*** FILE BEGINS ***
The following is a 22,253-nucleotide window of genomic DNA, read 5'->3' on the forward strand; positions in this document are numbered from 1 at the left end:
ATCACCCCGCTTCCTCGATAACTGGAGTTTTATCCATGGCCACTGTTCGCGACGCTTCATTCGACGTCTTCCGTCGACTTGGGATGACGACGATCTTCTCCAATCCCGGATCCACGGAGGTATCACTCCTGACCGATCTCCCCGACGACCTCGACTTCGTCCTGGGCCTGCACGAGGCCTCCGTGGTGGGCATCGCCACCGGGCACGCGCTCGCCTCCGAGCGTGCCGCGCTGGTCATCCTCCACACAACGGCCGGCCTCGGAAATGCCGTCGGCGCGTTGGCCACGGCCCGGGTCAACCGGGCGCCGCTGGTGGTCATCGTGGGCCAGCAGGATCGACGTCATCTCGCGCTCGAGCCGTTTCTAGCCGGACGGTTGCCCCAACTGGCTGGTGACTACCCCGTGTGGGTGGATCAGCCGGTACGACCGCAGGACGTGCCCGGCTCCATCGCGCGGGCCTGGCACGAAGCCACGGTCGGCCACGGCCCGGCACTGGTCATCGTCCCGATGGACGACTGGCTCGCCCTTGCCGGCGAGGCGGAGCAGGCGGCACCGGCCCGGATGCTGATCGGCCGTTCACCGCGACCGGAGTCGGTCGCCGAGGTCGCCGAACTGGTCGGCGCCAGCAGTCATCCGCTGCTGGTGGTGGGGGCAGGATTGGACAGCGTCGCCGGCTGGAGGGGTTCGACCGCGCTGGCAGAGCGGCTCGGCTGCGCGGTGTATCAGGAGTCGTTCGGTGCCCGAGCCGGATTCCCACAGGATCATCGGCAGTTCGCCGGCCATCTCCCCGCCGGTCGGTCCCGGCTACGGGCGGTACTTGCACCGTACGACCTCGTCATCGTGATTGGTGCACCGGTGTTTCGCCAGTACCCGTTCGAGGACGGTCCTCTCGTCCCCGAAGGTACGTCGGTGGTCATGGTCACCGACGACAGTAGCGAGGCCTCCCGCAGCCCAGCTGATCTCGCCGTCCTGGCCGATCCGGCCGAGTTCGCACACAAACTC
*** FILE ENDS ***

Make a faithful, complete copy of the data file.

The following is a 22,253-nucleotide window of genomic DNA, read 5'->3' on the forward strand; positions in this document are numbered from 1 at the left end:
ATCACCCCGCTTCCTCGATAACTGGAGTTTTATCCATGGCCACTGTTCGCGACGCTTCATTCGACGTCTTCCGTCGACTTGGGATGACGACGATCTTCTCCAATCCCGGATCCACGGAGGTATCACTCCTGACCGATCTCCCCGACGACCTCGACTTCGTCCTGGGCCTGCACGAGGCCTCCGTGGTGGGCATCGCCACCGGGCACGCGCTCGCCTCCGAGCGTGCCGCGCTGGTCATCCTCCACACAACGGCCGGCCTCGGAAATGCCGTCGGCGCGTTGGCCACGGCCCGGGTCAACCGGGCGCCGCTGGTGGTCATCGTGGGCCAGCAGGATCGACGTCATCTCGCGCTCGAGCCGTTTCTAGCCGGACGGTTGCCCCAACTGGCTGGTGACTACCCCGTGTGGGTGGATCAGCCGGTACGACCGCAGGACGTGCCCGGCTCCATCGCGCGGGCCTGGCACGAAGCCACGGTCGGCCACGGCCCGGCACTGGTCATCGTCCCGATGGACGACTGGCTCGCCCTTGCCGGCGAGGCGGAGCAGGCGGCACCGGCCCGGATGCTGATCGGCCGTTCACCGCGACCGGAGTCGGTCGCCGAGGTCGCCGAACTGGTCGGCGCCAGCAGTCATCCGCTGCTGGTGGTGGGGGCAGGATTGGACAGCGTCGCCGGCTGGAGGGGTTCGACCGCGCTGGCAGAGCGGCTCGGCTGCGCGGTGTATCAGGAGTCGTTCGGTGCCCGAGCCGGATTCCCACAGGATCATCGGCAGTTCGCCGGCCATCTCCCCGCCGGTCGGTCCCGGCTACGGGCGGTACTTGCACCGTACGACCTCGTCATCGTGATTGGTGCACCGGTGTTTCGCCAGTACCCGTTCGAGGACGGTCCTCTCGTCCCCGAAGGTACGTCGGTGGTCATGGTCACCGACGACAGTAGCGAGGCCTCCCGCAGCCCAGCTGATCTCGCCGTCCTGGCCGATCCGGCCGAGTTCGCACACAAACTC